“Carrots” are those crunchy orange vegetables Bugs Bunny is so fond of, but this spelling gets misused for less familiar words which are pronounced the same but have very different meanings.
Precious stones like diamonds are weighed in carats. The same word is used to express the proportion of pure gold in an alloy, though in this usage it is sometimes spelled “karat” (hence the abbreviation “20K gold”).
A caret is a proofreader’s mark showing where something needs to be inserted, shaped like a tiny pitched roof. It looks rather like a French circumflex, but is usually distinct from it on modern computer keyboards. Carets are extensively used in computer programming. Just remember, if you can’t eat it, it’s not a carrot.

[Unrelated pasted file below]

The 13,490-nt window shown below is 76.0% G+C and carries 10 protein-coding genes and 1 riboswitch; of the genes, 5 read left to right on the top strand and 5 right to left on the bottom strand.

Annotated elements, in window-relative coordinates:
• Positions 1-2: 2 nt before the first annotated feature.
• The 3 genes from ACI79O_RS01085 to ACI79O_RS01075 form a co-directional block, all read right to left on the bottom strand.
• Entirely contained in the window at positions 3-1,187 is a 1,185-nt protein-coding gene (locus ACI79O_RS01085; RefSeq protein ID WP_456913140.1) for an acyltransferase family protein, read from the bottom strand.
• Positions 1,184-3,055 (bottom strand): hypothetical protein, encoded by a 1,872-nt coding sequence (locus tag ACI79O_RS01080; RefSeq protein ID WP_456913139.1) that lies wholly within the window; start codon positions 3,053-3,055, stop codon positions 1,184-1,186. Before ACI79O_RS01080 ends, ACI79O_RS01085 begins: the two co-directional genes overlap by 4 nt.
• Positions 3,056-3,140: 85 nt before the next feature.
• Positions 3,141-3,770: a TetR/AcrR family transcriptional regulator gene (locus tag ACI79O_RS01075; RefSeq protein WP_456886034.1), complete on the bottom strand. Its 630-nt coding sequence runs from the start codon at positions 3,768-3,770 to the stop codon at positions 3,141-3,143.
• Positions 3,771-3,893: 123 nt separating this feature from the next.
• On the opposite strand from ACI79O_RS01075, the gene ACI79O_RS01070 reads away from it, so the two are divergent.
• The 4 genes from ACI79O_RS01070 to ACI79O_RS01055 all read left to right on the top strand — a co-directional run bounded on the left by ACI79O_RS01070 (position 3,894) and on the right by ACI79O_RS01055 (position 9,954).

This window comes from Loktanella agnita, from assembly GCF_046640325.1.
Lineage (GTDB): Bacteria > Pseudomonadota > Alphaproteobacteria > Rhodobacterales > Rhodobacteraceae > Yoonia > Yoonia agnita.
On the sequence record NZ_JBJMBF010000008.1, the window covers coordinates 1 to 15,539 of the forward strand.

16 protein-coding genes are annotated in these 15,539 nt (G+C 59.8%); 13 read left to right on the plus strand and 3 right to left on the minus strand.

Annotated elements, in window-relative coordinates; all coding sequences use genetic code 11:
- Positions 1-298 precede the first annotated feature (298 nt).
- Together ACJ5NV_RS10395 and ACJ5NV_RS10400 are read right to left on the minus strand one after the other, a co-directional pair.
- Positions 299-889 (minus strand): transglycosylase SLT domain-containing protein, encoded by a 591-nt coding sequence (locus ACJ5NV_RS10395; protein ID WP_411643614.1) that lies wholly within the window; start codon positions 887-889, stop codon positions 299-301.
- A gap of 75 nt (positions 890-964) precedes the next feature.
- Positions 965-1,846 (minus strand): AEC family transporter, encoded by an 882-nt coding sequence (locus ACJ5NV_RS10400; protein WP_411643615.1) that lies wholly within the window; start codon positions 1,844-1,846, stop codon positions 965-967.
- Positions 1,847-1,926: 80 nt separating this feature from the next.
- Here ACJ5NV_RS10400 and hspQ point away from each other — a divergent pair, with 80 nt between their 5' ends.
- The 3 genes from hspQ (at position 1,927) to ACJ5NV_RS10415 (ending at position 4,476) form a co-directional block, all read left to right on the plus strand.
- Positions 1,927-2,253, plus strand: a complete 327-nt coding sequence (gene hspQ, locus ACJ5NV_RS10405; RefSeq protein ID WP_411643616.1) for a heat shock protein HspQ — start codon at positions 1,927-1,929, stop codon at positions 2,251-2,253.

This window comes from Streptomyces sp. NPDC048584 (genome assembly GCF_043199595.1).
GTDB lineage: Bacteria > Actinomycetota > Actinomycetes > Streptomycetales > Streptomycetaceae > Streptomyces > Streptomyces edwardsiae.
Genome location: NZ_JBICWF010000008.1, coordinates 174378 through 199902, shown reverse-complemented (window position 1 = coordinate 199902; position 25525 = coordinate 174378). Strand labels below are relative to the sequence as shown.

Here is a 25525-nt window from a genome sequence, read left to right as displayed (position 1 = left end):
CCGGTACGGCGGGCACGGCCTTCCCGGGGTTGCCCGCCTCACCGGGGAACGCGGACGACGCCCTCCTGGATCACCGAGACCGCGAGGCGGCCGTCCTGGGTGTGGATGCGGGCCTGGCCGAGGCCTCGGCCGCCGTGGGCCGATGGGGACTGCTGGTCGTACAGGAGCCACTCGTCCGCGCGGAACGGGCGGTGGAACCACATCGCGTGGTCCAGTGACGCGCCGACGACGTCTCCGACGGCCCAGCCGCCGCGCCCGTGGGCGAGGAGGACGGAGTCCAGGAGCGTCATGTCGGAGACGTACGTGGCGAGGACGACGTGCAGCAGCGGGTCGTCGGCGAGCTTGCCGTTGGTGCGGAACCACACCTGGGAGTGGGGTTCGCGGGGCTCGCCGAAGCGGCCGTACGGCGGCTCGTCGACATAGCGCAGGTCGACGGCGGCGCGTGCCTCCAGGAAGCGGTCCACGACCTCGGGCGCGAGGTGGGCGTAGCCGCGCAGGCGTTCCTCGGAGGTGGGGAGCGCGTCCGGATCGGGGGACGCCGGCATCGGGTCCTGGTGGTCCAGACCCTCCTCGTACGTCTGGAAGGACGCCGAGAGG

End-of-year sale on the book: Use the coupon code FIFTEEN to get Common Errors in English Usage 3rd Edition at $4 off the cover price. Order through wmjasco.com.
This week on the podcast we go back in time and discuss a great George Eliot sentence.
This is the tenth year of the Common Errors in English Usage calendar. To celebrate, we are bringing back some of our favorite interesting, funny, but sometimes merely silly entries through the years before going on hiatus in 2016.
Enjoy the calendar? Buy the book!